By Ellen Gibson, AP Business Writer
NEW YORK (AP) — You gave it a pet name. It knows more about you than your mother does. Sometimes you even sleep with it. In fact, you're so attached to it that being separated for only a few minutes could send you into a panic.
While smartphone users worry about mobile hacking and other security threats that are making news these days, psychologists and others are concerned about another equally troubling issue: the growing obsession among people who would much rather interact with their smartphones than with other human beings.
"Watching people who get their first smartphone, there's a very quick progression from having a basic phone you don't talk about to people who love their iPhone, name their phone and buy their phones outfits," said Lisa Merlo, director of psychotherapy training at the University of Florida.
The increasing dependence comes as more Americans ditch their iPods, cameras, maps and address books in favor of the myriad capabilities of a smartphone. After all, companies have rolled out thousands of applications that do everything from track your heart rate to guide you through the streets of New York City. While smartphones have made life easier for some, psychologists say the love of them is becoming more like an addiction, creating consequences that range from minor (teenagers who communicate in three-letter acronyms like LOL and BRB) to major (car accidents caused by people who text while driving).Merlo, a clinical psychologist, said she's observed a number of behaviors among smartphone users that she labels "problematic." Among them, Merlo says some patients pretend to talk on the phone or fiddle with apps to avoid eye contact or other interactions at a bar or a party. Others are so genuinely engrossed in their phones that they ignore the people around them completely.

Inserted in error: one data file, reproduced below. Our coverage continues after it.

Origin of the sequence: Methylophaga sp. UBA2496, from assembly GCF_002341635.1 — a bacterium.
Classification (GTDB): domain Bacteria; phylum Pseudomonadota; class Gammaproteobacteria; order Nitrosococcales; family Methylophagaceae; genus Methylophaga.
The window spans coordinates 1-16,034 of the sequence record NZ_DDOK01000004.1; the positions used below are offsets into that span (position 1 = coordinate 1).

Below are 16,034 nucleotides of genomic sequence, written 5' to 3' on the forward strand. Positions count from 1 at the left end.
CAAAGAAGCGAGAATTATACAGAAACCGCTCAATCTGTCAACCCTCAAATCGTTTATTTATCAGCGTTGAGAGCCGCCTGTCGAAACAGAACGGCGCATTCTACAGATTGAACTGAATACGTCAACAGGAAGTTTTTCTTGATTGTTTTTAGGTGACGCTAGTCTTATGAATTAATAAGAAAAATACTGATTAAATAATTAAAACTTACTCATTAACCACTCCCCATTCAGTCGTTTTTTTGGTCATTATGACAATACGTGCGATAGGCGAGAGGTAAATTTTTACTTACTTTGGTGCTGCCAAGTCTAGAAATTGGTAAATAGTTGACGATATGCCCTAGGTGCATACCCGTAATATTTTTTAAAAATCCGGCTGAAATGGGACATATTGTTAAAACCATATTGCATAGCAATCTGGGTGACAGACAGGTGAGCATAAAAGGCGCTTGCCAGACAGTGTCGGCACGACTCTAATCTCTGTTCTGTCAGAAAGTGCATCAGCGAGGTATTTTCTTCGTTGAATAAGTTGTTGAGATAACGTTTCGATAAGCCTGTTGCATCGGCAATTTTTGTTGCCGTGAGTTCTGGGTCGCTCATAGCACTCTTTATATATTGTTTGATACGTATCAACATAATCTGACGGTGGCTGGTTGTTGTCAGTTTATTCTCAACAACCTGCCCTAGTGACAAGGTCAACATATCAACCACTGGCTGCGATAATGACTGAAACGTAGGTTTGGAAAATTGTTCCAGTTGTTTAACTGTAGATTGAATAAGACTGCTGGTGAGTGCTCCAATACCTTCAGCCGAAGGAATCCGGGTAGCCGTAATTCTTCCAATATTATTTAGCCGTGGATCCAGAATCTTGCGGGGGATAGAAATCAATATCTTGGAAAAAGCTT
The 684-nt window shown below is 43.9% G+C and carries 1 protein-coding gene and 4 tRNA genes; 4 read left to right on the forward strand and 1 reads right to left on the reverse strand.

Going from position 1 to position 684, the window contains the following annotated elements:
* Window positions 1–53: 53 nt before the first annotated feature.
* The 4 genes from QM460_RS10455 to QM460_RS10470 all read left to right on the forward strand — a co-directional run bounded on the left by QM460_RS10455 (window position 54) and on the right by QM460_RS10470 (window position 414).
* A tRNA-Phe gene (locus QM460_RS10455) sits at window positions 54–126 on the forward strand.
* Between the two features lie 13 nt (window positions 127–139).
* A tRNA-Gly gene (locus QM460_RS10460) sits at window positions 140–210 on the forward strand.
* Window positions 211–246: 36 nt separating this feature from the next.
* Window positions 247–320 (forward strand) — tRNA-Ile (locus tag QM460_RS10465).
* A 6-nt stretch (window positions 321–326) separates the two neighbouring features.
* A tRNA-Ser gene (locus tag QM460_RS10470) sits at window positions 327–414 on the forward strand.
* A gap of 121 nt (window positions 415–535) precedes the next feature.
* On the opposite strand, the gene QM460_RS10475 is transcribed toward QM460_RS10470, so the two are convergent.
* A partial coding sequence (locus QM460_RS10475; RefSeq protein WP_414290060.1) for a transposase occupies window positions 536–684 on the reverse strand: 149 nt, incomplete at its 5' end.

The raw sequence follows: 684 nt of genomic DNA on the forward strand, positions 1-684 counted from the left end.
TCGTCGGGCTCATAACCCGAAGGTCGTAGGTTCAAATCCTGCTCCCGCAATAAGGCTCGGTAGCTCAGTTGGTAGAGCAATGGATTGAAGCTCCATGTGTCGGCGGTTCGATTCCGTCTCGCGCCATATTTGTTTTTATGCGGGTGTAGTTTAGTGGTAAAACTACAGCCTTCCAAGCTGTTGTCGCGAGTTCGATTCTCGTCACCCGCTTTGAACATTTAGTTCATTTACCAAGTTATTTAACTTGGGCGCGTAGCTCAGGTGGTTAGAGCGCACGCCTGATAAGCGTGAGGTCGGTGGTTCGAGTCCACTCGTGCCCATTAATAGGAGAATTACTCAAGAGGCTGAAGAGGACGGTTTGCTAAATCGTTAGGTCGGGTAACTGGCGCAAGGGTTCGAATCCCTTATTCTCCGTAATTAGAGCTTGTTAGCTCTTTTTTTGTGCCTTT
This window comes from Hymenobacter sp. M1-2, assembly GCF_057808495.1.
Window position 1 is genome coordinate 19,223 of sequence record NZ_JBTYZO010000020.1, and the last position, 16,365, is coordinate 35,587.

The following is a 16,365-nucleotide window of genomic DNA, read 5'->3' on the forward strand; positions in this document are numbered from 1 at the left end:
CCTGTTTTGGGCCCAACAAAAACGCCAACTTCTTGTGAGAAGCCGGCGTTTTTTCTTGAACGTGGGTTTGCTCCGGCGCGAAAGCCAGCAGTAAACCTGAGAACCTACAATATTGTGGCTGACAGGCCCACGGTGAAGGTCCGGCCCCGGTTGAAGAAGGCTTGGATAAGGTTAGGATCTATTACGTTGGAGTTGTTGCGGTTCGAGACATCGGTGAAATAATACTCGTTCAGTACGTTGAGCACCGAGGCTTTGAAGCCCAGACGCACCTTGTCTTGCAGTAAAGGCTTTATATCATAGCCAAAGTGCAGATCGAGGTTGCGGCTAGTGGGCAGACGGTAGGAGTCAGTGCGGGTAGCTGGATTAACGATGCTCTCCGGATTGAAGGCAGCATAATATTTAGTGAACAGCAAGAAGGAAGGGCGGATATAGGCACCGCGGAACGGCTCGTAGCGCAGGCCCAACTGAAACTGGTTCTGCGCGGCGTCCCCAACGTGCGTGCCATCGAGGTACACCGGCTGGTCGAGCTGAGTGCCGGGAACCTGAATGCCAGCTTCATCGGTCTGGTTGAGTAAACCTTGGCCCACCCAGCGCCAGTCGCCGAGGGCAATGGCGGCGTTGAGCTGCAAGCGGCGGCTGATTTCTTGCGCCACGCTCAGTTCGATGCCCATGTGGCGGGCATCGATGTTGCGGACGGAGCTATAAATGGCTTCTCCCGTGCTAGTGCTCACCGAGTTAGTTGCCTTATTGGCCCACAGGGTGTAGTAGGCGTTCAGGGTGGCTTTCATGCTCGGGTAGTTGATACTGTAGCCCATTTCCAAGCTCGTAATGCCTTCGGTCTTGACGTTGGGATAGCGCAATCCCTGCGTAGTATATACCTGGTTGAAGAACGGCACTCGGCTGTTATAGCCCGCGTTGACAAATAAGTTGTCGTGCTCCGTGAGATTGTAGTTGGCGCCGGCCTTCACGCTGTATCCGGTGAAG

"The more bells and whistles the phone has," she says, "the more likely they are to get too attached."
Michelle Hackman, a recent high school graduate in Long Island, NY, won a $75,000 prize in this year's Intel Science Talent Search with a research project investigating teens' attachment to their cell phones. She found that students separated from their phones were under-stimulated — a low heart rate was an indicator — and lacked the ability to entertain themselves.
Most of the teens at Hackman's affluent high school own smartphones, she says, and could even be found texting under their desks during class. "It creates an on-edge feeling and you don't realize how much of the lecture you're missing," Hackman says.